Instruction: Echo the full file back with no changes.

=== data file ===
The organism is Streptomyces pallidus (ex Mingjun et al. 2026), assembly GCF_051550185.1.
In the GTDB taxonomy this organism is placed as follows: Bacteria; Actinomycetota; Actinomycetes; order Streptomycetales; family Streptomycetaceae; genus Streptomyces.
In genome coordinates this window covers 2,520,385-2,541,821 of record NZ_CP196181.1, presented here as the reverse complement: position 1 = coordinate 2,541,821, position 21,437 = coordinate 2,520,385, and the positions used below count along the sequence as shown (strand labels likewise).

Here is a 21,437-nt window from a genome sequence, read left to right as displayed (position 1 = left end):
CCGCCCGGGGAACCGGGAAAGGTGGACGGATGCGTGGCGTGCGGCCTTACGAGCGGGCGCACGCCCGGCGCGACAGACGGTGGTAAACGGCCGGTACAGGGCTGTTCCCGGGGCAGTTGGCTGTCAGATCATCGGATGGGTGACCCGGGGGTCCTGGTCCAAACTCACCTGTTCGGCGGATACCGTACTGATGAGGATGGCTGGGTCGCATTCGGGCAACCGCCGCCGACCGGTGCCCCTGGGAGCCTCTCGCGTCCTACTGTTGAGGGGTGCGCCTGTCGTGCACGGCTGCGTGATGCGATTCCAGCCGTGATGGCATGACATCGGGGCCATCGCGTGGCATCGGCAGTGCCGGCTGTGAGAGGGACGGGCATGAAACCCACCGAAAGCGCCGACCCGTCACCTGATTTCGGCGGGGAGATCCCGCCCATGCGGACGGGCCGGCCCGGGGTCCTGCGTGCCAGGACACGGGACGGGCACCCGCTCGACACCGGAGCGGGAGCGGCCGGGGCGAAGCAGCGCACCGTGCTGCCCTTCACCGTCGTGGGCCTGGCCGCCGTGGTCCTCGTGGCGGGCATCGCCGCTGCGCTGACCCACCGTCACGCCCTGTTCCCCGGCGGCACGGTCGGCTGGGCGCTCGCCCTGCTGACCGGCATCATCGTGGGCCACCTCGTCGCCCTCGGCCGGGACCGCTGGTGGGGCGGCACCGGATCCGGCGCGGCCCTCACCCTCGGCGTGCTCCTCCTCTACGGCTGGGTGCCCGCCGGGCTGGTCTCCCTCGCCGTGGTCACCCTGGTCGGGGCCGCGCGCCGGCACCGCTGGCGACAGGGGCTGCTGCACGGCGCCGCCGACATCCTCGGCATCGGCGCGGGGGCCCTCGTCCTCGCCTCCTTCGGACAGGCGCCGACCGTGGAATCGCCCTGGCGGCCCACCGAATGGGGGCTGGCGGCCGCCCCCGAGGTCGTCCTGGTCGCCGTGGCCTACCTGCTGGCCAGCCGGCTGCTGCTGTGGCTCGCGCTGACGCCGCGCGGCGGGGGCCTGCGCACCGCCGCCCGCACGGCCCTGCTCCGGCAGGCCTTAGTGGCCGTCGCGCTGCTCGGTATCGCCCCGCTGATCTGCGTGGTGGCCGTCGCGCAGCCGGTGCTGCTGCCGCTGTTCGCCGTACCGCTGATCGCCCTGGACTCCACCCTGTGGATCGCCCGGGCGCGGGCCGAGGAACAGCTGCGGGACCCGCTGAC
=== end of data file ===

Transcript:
The organism is Streptomyces pallidus (ex Mingjun et al. 2026), assembly GCF_051550185.1.
In the GTDB taxonomy this organism is placed as follows: Bacteria; Actinomycetota; Actinomycetes; order Streptomycetales; family Streptomycetaceae; genus Streptomyces.
In genome coordinates this window covers 2,520,385-2,541,821 of record NZ_CP196181.1, presented here as the reverse complement: position 1 = coordinate 2,541,821, position 21,437 = coordinate 2,520,385, and the positions used below count along the sequence as shown (strand labels likewise).

Here is a 21,437-nt window from a genome sequence, read left to right as displayed (position 1 = left end):
CCGCCCGGGGAACCGGGAAAGGTGGACGGATGCGTGGCGTGCGGCCTTACGAGCGGGCGCACGCCCGGCGCGACAGACGGTGGTAAACGGCCGGTACAGGGCTGTTCCCGGGGCAGTTGGCTGTCAGATCATCGGATGGGTGACCCGGGGGTCCTGGTCCAAACTCACCTGTTCGGCGGATACCGTACTGATGAGGATGGCTGGGTCGCATTCGGGCAACCGCCGCCGACCGGTGCCCCTGGGAGCCTCTCGCGTCCTACTGTTGAGGGGTGCGCCTGTCGTGCACGGCTGCGTGATGCGATTCCAGCCGTGATGGCATGACATCGGGGCCATCGCGTGGCATCGGCAGTGCCGGCTGTGAGAGGGACGGGCATGAAACCCACCGAAAGCGCCGACCCGTCACCTGATTTCGGCGGGGAGATCCCGCCCATGCGGACGGGCCGGCCCGGGGTCCTGCGTGCCAGGACACGGGACGGGCACCCGCTCGACACCGGAGCGGGAGCGGCCGGGGCGAAGCAGCGCACCGTGCTGCCCTTCACCGTCGTGGGCCTGGCCGCCGTGGTCCTCGTGGCGGGCATCGCCGCTGCGCTGACCCACCGTCACGCCCTGTTCCCCGGCGGCACGGTCGGCTGGGCGCTCGCCCTGCTGACCGGCATCATCGTGGGCCACCTCGTCGCCCTCGGCCGGGACCGCTGGTGGGGCGGCACCGGATCCGGCGCGGCCCTCACCCTCGGCGTGCTCCTCCTCTACGGCTGGGTGCCCGCCGGGCTGGTCTCCCTCGCCGTGGTCACCCTGGTCGGGGCCGCGCGCCGGCACCGCTGGCGACAGGGGCTGCTGCACGGCGCCGCCGACATCCTCGGCATCGGCGCGGGGGCCCTCGTCCTCGCCTCCTTCGGACAGGCGCCGACCGTGGAATCGCCCTGGCGGCCCACCGAATGGGGGCTGGCGGCCGCCCCCGAGGTCGTCCTGGTCGCCGTGGCCTACCTGCTGGCCAGCCGGCTGCTGCTGTGGCTCGCGCTGACGCCGCGCGGCGGGGGCCTGCGCACCGCCGCCCGCACGGCCCTGCTCCGGCAGGCCTTAGTGGCCGTCGCGCTGCTCGGTATCGCCCCGCTGATCTGCGTGGTGGCCGTCGCGCAGCCGGTGCTGCTGCCGCTGTTCGCCGTACCGCTGATCGCCCTGGACTCCACCCTGTGGATCGCCCGGGCGCGGGCCGAGGAACAGCTGCGGGACCCGCTGAC